A proof-only 1895 Philadelphia Morgan dollar, leads the thousands of lots up for bid at HA’s November 2012 U.S. Coins Signature Auction, the official auction of the Money Show of the Southwest, with floor sessions scheduled for Nov. 29-30 in Houston and live bidding sessions December 1-2 at Heritage Auctions site.
The 1895 Morgan dollar is one of the all-time famous rarities. Morgan dollar enthusiasts dream of owning any specimen from the issue of just 880 proofs, so our offering of this high-end example — a gorgeous PR66 Cameo survivor — will thrill the winning bidder.
Another high-end silver coin is an 1896-S Barber quarter, considered among the half-dozen finest available. The 1896-S is the first of three San Francisco Barber quarters that form the key dates of the series. While it has the highest mintage of the three and generally is considered to be the most common in lower grades, in better-than-Gem condition, it rivals the more famous 1901-S quarter in rarity.
Important 19th and 20th century gold includes a 1911-D quarter eagle,once again an important key-date coin in high grade; a scarce and unusual 1834 Classic Head half eagle with Crosslet 4 in Date, and a 1929 double eagle, a heavily melted later Saint-Gaudens issue struck in the year of the infamous stock market crash that popularly marks the start of the Great Depression.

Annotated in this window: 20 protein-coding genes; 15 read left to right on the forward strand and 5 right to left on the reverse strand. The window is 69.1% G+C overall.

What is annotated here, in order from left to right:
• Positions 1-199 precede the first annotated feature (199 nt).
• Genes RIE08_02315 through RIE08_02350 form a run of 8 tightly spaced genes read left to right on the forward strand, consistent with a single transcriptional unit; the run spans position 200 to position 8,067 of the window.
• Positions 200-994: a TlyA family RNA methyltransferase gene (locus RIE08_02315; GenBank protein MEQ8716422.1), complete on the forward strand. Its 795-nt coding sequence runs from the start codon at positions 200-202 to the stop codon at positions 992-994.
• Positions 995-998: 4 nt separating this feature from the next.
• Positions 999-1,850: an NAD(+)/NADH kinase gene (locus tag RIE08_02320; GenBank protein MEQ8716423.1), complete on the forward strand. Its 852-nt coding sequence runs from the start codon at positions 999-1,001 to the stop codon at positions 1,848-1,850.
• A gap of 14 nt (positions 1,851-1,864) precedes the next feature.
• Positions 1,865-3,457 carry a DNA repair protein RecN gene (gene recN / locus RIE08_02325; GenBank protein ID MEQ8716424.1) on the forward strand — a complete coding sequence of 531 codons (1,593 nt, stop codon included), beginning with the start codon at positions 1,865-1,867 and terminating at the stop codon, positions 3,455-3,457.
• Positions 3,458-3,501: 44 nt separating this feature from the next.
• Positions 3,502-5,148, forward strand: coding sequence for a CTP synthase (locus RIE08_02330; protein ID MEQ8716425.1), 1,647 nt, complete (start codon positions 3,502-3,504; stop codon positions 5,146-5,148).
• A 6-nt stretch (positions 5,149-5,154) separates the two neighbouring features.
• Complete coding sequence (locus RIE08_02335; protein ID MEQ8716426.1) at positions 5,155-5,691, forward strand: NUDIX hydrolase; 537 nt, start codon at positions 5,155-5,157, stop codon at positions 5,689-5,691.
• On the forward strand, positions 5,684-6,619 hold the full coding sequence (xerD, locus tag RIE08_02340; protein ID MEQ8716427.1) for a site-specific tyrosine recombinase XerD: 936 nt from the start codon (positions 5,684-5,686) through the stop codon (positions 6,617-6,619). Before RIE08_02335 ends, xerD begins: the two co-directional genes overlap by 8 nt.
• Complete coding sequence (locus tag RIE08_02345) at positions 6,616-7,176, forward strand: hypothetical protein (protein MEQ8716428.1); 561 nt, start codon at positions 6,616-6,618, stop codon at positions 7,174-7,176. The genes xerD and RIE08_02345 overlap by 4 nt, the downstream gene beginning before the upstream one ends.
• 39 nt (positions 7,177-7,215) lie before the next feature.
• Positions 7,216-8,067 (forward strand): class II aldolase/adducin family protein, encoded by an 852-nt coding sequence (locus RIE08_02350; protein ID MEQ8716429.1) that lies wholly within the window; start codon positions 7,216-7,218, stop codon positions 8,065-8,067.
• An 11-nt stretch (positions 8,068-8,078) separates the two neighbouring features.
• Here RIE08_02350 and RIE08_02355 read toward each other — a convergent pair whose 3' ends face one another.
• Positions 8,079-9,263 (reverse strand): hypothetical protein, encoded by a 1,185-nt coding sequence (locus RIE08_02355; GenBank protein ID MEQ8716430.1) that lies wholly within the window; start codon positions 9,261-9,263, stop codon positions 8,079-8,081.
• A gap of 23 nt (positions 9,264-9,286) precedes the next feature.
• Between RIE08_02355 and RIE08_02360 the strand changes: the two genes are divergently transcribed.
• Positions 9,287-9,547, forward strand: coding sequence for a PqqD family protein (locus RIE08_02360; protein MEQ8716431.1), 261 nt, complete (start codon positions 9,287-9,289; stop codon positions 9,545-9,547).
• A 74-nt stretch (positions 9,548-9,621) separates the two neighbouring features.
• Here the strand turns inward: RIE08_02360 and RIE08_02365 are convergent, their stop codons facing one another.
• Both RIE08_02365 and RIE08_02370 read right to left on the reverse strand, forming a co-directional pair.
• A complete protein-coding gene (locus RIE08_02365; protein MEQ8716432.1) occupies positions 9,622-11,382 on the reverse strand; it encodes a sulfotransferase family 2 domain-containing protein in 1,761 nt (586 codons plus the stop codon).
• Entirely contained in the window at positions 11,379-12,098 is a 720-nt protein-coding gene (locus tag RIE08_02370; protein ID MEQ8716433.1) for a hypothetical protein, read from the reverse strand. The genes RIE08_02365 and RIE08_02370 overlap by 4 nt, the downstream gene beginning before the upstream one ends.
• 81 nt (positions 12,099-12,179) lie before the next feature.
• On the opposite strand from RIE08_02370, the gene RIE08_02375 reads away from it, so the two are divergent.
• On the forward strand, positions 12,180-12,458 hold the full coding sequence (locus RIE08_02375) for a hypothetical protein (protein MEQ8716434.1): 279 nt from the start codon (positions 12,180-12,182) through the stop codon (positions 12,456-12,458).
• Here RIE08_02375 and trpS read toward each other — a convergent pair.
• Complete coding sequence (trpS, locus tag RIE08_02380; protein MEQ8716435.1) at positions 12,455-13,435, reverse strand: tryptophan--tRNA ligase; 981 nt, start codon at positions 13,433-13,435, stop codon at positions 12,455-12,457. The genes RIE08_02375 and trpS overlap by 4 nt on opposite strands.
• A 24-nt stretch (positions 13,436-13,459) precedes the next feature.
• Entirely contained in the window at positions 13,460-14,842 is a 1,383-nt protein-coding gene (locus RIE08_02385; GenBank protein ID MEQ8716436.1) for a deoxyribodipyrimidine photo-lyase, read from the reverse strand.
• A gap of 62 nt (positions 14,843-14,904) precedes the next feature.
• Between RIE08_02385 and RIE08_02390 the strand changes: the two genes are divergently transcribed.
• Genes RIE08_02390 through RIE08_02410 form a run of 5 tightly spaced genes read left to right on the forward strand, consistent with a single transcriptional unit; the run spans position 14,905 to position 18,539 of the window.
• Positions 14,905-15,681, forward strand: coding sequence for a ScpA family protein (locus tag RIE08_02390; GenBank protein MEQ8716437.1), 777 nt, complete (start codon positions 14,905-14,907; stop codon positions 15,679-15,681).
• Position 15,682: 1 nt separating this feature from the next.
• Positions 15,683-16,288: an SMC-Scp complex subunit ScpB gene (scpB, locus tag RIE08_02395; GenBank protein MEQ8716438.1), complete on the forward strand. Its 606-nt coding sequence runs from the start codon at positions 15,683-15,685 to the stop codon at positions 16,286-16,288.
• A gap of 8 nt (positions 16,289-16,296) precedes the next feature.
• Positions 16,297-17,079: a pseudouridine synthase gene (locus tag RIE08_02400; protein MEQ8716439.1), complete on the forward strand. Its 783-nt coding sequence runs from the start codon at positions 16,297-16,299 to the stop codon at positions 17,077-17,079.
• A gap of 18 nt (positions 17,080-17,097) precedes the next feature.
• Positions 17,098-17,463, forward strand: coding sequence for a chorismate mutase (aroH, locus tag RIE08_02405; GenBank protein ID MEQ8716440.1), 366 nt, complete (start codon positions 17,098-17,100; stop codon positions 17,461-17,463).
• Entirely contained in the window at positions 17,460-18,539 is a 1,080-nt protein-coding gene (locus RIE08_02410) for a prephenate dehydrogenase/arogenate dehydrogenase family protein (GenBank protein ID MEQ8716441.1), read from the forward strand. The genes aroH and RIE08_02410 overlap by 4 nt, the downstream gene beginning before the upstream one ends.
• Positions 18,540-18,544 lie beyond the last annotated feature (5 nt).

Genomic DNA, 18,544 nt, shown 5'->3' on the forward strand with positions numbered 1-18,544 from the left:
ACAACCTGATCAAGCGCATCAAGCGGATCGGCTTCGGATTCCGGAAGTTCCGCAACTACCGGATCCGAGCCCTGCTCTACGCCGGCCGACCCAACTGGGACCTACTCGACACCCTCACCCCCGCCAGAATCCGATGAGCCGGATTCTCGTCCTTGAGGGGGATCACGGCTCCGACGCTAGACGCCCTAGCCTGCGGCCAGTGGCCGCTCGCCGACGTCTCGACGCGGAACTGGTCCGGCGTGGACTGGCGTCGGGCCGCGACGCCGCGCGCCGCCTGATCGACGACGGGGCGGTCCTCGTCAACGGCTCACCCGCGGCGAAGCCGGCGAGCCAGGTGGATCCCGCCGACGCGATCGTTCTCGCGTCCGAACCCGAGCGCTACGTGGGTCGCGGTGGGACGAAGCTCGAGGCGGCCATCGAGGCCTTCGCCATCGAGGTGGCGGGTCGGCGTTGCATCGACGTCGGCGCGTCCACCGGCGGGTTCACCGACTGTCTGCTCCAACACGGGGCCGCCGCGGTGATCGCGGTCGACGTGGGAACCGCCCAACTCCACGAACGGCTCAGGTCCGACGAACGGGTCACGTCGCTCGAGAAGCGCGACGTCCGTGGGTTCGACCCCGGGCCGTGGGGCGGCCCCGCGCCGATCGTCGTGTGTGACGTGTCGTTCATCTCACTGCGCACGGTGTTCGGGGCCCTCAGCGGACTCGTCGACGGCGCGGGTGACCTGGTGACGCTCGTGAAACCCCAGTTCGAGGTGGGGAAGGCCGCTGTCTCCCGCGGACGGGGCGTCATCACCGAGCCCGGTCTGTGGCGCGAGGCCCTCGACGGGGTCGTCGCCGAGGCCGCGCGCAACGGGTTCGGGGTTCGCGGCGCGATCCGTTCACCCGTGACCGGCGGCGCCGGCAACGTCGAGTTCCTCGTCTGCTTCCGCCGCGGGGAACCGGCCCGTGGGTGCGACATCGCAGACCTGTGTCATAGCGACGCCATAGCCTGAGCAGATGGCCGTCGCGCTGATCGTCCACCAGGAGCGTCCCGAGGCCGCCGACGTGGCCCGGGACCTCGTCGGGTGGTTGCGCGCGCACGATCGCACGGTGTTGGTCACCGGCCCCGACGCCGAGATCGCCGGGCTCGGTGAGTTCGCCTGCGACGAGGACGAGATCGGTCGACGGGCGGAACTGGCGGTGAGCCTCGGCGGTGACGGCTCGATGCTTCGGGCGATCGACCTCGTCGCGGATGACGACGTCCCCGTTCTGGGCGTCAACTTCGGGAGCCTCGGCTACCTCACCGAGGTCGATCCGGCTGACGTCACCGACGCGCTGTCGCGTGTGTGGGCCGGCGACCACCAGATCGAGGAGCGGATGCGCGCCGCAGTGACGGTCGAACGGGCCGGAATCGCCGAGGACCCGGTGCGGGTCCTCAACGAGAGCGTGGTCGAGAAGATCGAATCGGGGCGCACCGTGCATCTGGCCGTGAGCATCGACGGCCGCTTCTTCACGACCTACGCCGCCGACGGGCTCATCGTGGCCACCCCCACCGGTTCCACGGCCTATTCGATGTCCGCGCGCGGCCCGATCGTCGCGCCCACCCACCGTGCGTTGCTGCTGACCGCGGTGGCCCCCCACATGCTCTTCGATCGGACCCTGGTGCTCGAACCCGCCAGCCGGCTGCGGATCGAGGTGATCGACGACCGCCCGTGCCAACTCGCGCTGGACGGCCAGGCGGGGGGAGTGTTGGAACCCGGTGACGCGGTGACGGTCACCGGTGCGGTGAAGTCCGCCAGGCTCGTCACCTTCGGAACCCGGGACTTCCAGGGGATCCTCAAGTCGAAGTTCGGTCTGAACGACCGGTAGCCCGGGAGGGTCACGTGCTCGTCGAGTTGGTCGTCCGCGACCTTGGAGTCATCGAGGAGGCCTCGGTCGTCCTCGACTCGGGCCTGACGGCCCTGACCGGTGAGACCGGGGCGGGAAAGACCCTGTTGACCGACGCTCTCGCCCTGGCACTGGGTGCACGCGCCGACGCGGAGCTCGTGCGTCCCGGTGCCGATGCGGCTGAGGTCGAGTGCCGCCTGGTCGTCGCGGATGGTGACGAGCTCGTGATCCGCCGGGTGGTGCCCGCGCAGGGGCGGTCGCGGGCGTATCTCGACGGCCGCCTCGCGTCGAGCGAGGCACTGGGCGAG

Private and semi-private coins, tokens and medals are an uncommon and welcome strength of this auction. A silver 1783 Chalmers Shilling with Long Worm reverse, is a well-preserved example of the private coinage created by Annapolis silversmith Captain John Chalmers for local circulation. Also notable are a wide selection of the Hard Times Tokens created by Dr. Lewis Feuchtwanger, tireless self-promoter of his pet alloy of copper, nickel, and zinc. A representative leading light is a rare 1837 three-cent Feuchtwanger token with Eagle Reverse.
Of similar rarity is an 1874 restrike in copper of the 1861 Confederate cent, one of 55 such pieces struck by John W. Haseltine from the dies clandestinely created by Philadelphia diesinker Robert Lovett, Jr.
Of a far more official character is a 1925 Norse Gold Medal, a medal congressionally authorized in lieu of a commemorative coin and struck from dies created by Buffalo nickel designer James E. Fraser. Just 47 of the gold medals were sold, compared to far higher tallies for the silver and bronze versions.